IBM announced Tuesday that it has formally created a business unit called IBM Watson Health, based in Boston, that will execute on its overarching goal to transform personal healthcare.
To that end, the company is also launching the Watson Health Cloud to "provide a secure and open platform for physicians, researchers, insurers and companies focused on health and wellness solutions," a news release stated.
The announcement underscores the broader trend of nonhealthcare companies eyeing the healthcare market in order to disrupt it, improve it, and profit from it.
Nontraditional companies as well as healthcare companies are finding value in collaboration and IBM is no stranger to this phenomenon. It is partnering with Medtronic, Apple, and Johnson & Johnson to "optimize consumer and medical devices for data collection, analysis and feedback."
Big Data is of course IBM's strong suit and the goal of the partnership is not only to collect consumer data from disparate medical and consumer devices but also to connect the dots based on individual data points to glean powerful insights.
"All this data can be overwhelming for providers and patients alike, but it also presents an unprecedented opportunity to transform the ways in which we manage our health," said John E. Kelly III, IBM senior vice president, solutions portfolio and research, in the news release. "We need better ways to tap into and analyze all of this information in real-time to benefit patients and to improve wellness globally. Only IBM has the advanced cognitive capabilities of Watson and can pull together the vast ecosystem of partners, practitioners and researchers needed to drive change, as well as to provide the open, secure and scalable platform needed to make it all possible."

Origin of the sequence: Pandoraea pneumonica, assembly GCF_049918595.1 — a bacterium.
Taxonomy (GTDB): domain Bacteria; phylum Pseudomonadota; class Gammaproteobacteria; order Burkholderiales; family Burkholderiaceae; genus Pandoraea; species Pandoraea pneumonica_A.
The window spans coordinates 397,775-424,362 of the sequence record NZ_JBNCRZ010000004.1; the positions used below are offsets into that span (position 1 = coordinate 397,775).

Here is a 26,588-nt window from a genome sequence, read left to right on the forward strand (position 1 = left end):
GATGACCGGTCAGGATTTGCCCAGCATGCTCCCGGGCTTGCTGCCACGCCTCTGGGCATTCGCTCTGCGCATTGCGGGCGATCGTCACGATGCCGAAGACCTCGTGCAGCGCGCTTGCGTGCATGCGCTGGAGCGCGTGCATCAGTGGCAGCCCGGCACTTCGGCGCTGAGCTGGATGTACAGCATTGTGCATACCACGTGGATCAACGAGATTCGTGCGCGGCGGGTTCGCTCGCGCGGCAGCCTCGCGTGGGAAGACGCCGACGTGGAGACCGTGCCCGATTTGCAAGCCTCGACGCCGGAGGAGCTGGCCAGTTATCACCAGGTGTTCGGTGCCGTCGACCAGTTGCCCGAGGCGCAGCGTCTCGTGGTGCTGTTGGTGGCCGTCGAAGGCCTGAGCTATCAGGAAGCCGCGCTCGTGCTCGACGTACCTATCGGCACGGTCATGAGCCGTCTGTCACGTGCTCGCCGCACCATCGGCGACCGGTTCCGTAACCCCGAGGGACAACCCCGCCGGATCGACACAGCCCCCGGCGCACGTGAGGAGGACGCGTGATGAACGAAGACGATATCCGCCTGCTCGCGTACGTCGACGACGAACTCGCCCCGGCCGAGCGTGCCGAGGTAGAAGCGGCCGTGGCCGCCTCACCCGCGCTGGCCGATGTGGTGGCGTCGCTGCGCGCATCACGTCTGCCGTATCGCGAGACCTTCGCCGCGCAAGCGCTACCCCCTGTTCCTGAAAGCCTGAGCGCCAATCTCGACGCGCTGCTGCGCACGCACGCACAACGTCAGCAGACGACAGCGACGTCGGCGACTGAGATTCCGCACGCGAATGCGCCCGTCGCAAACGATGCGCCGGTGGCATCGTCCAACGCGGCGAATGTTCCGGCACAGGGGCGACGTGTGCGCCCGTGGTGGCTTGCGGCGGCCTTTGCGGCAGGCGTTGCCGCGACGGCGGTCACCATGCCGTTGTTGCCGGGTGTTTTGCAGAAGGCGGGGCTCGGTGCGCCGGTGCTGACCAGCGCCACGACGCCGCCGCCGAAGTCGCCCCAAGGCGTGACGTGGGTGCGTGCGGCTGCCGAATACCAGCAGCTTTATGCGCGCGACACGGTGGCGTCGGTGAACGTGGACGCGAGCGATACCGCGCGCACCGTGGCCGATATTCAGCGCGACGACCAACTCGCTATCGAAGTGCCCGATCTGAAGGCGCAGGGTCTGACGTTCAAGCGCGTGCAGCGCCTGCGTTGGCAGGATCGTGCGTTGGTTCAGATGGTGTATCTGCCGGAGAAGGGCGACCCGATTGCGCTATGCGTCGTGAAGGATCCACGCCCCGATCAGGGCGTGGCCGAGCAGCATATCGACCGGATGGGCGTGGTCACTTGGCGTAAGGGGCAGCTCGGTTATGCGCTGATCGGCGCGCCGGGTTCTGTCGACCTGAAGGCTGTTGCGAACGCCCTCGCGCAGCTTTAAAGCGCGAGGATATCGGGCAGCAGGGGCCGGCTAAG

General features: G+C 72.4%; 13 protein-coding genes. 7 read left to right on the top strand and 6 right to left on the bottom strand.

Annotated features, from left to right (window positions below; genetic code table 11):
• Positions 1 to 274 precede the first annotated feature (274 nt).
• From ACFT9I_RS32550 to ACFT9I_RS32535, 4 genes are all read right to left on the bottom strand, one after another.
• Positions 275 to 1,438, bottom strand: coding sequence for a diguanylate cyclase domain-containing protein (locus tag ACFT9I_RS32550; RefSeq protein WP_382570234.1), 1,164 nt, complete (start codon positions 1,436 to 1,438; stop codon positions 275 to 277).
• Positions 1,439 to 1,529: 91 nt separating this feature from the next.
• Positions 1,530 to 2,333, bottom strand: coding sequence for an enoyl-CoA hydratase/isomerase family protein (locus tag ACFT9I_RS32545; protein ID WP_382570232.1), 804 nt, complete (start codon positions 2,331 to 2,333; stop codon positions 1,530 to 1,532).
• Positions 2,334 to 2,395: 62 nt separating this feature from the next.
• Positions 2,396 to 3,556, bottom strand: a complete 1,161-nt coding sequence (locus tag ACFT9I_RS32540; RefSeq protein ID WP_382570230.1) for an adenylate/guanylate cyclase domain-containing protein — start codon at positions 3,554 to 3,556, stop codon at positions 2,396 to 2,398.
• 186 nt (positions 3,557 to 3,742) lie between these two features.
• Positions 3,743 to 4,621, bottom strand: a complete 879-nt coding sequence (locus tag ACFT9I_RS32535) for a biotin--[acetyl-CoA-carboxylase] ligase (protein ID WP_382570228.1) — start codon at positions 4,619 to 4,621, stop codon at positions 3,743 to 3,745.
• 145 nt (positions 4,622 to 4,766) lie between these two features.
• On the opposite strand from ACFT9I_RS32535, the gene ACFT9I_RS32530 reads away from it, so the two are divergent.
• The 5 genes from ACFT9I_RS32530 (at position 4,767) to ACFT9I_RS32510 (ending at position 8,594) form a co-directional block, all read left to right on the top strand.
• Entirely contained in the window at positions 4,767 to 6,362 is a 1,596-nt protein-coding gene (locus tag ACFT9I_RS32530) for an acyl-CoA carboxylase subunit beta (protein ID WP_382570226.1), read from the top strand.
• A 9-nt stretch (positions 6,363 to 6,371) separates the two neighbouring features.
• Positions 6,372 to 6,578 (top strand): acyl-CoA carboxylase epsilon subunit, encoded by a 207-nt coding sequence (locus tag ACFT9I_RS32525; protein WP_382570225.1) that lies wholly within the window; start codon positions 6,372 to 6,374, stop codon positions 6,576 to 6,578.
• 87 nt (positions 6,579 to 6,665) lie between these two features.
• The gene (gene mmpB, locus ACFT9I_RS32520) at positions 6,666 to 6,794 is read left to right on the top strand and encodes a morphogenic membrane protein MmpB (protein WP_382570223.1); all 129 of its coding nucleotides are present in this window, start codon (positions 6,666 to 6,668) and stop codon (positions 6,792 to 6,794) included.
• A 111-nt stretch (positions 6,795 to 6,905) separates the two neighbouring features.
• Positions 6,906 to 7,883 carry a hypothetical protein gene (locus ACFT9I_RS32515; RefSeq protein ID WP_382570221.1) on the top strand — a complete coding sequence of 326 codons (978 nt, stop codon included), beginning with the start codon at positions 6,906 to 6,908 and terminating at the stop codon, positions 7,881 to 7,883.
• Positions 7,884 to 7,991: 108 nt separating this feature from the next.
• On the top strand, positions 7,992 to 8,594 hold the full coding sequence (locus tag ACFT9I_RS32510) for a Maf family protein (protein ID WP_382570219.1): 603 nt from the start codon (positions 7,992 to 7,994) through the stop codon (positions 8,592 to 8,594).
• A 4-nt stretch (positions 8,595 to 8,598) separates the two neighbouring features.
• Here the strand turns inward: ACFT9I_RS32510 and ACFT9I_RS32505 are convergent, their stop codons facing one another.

With Medtronic, the partnership will be around diabetes, a chronic and costly disease to which Medtronic has laid claim. The Irish medtech company will take insights from the Watson Health Cloud platform to work with IBM and deliver personalized care management solutions for diabetes patients.
Such diabetes management solutions will be based on knowledge gained from an analysis of patient information collected from different Medtronic devices including insulin pumps and continuous glucose monitors.
With Johnson & Johnson the partnership will be around surgery—specifically, coaching systems will be developed to help with preoperative and post operative patient care in joint replacement and spinal surgery. The New Jersey conglomerate also plans to launch mobile apps targeting chronic conditions.
With Apple, the partnership will center on providing a secure cloud platform and analytics for Apple's HealthKit and ResearchKit. The hope is that medical researchers can access a secure, open data storage solution which houses IBM's data analytics strength.
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